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the brexit thing to john's point is something that has to be something considered but joe and i are together on this. i look at this and i'm looking at what the fed is saying day after day after day. you look at low unemployment, look at the moderate growth that we are seeing right now. there's a lot of reasons why it actually could line up. do we sell off on that, maybe. is it a knee-jerk where we sell off and then start to come rallying back, sure. but i expect maybe june but for sure, if we don't get the june we are going to get a december. >> are you saying that the so-called bond proxy kind of stock you haven't seen a huge rotation out of them because those were the natural places that you would look. >> well, they were. >> utilities and whatever else, if you thought rates were going to go up. >> that's right. there's a couple levels to that calculation. if the market starts to think the fed's going to go and you have the ten year that doesn't move anywhere as has happened so far, then maybe those types of stocks can still do it because they are really competing with
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market interest rates and not the fed -- >> patty was speaking to people within the market, saying the bond market is not pricing in the rate hike. forget about the stock market. take a look at the yields curve, what it's telling you. they may hike and the yield curve flattens. to think about brexit for a second, the polls continue to suggest more and more likelihood this is not going to be -- this is going to be a no vote. i think that's going to give the fed a tremendous amount of comfort going into that meeting. >> let's see as we get closer. because again, egyptair sort of disaster as well as that issue i described in austria with the very right wing guy who is very much against immigration and so forth, perhaps it's a coin flip he was either up slightly or trailing slightly last we heard. that is just going to encourage all the no votes out of great britain. >> all the volatility that we are talking about here, is that why you think there's going to be this big summer swoon? in the stock market? >> i do. >> for those who might not know,
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you shifted. you have the lowest target for the s&p of the major strategists on wall street. >> that's right. we are looking for 2000 by yearenyear end which isn't that bearish. but what worries me is we are entering into a seasonally soft patch as it is. you generally see the role of sallie mae buy-back in september. seasonal soft patch and on top of that, potential for the fed to hike which i don't think the market is adequately discounting, potential for brexit. granted the odds are a lot less extreme than they were a month ago. and we have softness in oil prices, we have companies, like a profits recession in the s&p 500. lots of bad stuff going on as we are entering a seasonally weak period and the vix does not seem to be reflecting this. >> manufacturing pmis not good. >> not great. >> you have the fed intent on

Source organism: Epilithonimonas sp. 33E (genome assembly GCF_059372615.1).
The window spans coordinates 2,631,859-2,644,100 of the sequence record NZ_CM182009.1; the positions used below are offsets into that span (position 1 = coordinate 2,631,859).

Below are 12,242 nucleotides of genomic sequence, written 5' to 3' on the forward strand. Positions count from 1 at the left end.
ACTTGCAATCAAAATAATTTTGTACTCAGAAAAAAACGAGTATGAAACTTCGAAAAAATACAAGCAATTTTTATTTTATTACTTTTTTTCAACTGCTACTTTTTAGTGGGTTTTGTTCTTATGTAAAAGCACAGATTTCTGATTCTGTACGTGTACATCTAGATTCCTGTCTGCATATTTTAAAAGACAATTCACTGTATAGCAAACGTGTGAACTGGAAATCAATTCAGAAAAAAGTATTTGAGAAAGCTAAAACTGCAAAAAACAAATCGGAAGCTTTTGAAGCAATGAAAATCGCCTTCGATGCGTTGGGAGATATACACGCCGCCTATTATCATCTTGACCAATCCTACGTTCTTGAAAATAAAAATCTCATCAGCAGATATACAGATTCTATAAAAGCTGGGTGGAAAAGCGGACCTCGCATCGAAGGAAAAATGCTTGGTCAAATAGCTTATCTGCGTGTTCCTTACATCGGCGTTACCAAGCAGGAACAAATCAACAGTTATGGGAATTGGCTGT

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hiking into what is still an economy that appears to be teetering. right? that's sort of the scenario in which you as an investor, trader, whatever you want to call yourselves, have to maneuver this marketplace. >> i thisnk the fed has been clear in their communication, their desire is to get out, so to speak. and on the global stage, you look at all the economies, our economy has improved by far the best relative to everyone else. we were the first into these policies and we want to be the first out of these policies and hand off to whoever the incoming administration is the need for fiscal policy. that's what this economy needs. fiscal policy. >> you have friday when yellen will be speaking herself which as we learned with the new york economic club a month ago or whenever that was, that it was the one voice that rose louder than everybody else's. it was sort of the talk to the hand moment to all the hawks out there. i wonder if now she's come around a little bit and will be more hawkish herself. >> she very well could be.
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right now all we are seeing as mike mentioned, 23 days ahead of the fed decision, is these folks are trying to jawbone it. they are trying to get the people off the zero, off the no, we are not going to see any hikes this year camp and get them at least to thinking one or two is reasonable. again, preparing the market. but that's jaw boning. we will see whether or not they actually have the commitment as we like to say about breakfast, the chicken made her contribution, the pig made a commitment. >> in december a lot of the people who were saying they are not going to go in december, they were looking at a couple things. they said they will never go if the vix is above 20 and never going to go if china's currency doesn't stabilize. both those things are in place. now we come up with four other things -- >> that's the key. if you think about it, last september -- >> barely. >> last september, everyone including myself thought the fed should go. the problem was in the 60 days prior, the market was down 6%. december, the market actually went up 2%.